12/24/2014 04:35 pm ET Updated Feb 23, 2015

Reinvigorating the Faith-Led Movement for Justice

Recently, we have seen people of many faith traditions powerfully and peacefully raising their voices to spark the change that transforms our country. Clergy across the United States have provided comfort and guidance while demanding that our leaders guarantee the safety and justice of all Americans. As we call for an end to police brutality, faith leaders provide values frames for peaceful protests: I can't breathe, We can't breathe, and "God" can't breathe. Faith community leadership is increasingly critical as we also negotiate recent targeted acts of violence against law enforcement, such as Saturday's tragic shootings of NYPD Officers Ramos and Liu in Brooklyn.

The proliferating protests around Eric Garner and other victims of violence are on a continuum that began with Occupy Wall Street and continued with the work of Dreamers for immigration reform as well as clergy and activists fighting against voter suppression, income inequality and police brutality. Not to mention Nuns on the Bus; the Sanctuary Movement, which is ongoing in congregations; and Moral Mondays in North Carolina and across the country, spearheaded by the Rev. Dr. William Barber II.

Violence, racism, poverty -- and all types of injustice and oppression -- are not problems separate from each other but interrelated, which means more power for the entire movement, as people sign on when they realize the need for systemic change.

Marching, peaceful protesting and exercising your vote are not the final solutions to these problems, but they are very important to the people participating in them and to those watching. For example, on December 8, 2014, I was part of a group of about 100 faith leaders of all kinds that joined with New York City Council members to deliver a specific request to the City Council and Mayor: assign a special prosecutor for the Garner case and all such cases in the future. By the end of the day, Attorney General Eric Schneiderman had indicated his support for the special prosecutor demand, asking Governor Andrew Cuomo for the authority to investigate the failure to indict Eric Garner's killer. It's a small step, but an important one.

It was satisfying to put one's body in play with others out there in public. It emboldens people when they are together and makes them feel less alone in the fight. It also awakens those who may have fallen "asleep" as citizens and voters.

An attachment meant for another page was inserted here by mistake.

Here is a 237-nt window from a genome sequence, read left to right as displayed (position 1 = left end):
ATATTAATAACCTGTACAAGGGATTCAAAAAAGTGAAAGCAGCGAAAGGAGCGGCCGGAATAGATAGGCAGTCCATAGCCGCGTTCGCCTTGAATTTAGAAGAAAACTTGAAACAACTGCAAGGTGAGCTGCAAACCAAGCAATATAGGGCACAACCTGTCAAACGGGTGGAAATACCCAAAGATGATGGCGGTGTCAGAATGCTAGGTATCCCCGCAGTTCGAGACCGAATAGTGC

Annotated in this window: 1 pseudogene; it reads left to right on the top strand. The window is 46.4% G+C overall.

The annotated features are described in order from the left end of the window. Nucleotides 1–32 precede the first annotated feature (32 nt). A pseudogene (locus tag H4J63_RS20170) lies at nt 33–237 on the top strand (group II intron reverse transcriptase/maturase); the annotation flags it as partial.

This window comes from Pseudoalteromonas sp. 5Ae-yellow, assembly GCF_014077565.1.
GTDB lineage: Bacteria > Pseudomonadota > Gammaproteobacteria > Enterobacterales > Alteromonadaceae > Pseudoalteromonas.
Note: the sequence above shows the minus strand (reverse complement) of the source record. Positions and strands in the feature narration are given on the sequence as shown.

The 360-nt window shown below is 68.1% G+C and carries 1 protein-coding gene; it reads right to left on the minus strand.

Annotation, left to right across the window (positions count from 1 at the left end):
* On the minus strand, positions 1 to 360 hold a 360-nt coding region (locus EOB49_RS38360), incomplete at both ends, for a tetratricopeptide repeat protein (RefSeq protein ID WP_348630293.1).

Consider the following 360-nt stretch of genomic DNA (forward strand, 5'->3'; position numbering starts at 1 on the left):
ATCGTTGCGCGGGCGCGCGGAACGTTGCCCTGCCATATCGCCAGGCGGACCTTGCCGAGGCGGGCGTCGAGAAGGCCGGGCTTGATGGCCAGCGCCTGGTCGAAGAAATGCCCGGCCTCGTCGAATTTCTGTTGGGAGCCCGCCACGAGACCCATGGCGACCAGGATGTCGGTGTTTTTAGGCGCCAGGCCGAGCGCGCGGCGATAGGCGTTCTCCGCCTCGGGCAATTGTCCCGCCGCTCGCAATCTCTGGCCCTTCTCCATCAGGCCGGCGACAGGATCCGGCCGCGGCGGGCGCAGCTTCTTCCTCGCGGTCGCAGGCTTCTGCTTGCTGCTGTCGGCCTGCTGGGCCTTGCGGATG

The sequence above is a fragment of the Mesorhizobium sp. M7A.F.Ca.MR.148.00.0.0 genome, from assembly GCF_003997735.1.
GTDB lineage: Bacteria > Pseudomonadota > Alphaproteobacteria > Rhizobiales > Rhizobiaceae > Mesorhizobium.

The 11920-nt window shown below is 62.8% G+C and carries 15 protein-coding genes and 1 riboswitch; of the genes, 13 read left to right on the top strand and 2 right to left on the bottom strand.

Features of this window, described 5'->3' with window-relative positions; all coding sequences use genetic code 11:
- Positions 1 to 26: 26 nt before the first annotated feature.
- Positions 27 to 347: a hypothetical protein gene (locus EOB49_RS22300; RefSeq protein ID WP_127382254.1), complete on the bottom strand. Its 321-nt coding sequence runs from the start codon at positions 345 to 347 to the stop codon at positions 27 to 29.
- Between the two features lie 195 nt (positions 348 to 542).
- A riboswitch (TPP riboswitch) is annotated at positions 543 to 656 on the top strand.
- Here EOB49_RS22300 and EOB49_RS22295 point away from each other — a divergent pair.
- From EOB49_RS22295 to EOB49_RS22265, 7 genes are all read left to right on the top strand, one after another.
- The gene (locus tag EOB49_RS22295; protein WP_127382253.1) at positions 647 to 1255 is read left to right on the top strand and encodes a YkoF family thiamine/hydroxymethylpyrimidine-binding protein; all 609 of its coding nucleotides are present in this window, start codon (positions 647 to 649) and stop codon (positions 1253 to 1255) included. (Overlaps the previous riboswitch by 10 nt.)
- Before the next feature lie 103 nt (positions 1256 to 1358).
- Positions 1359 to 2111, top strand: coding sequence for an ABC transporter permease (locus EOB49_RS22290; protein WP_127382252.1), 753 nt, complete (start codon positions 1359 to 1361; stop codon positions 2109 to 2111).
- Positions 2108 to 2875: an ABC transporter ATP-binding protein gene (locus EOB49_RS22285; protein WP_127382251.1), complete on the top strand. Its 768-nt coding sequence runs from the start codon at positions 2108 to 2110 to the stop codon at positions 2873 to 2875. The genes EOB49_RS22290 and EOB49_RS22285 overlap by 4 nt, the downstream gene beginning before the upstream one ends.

We are getting better at this. I've witnessed and experienced this growth firsthand. There has been seamless teamwork with my colleagues -- as if we were running a relay and handing off the baton to one another -- and a trust that has developed over time, which should not be underestimated. And more importantly, there is a flourishing generational change in which young leaders are stepping up, especially youth of color. We see this in Ferguson and all across the country.

I believe voting and turning out voters matters, but there are deeper issues that must be urgently addressed. Without a concrete vision, people perish, and electoral politics alone won't satisfy the hunger for justice and equality. We have to actually show people the stakes so that they will be willing to vote. That's where the progressive faith community comes in.

People need to be reminded that there is something more deep-seated than electoral politics, and it goes far beyond the election season. Some of the profound work that the multifaith movement for justice is doing now in cities like Chicago and Atlanta demonstrates the danger of transactional electoral politics in which people and groups use and discard each other for the sake of an election. Faith-rooted organizers are the ones who are brought in to help repair the damage done so that people -- LGBTQ (lesbian, gay, bisexual, transgender and queer) activists and straight-identified pastors, for example -- can build strong relationships that will allow them to work together in the future.

The 2008 election had tapped into an exciting spirit that we weren't able to sustain or develop over the years. We are now doing our best to build a movement that will channel frustration and fuel electoral energy for 2016. Auburn Seminary is working diligently to reinvigorate the drive we've lost, in a much more meaningful way than electoral politics alone can. This is what the multifaith movement for justice is about.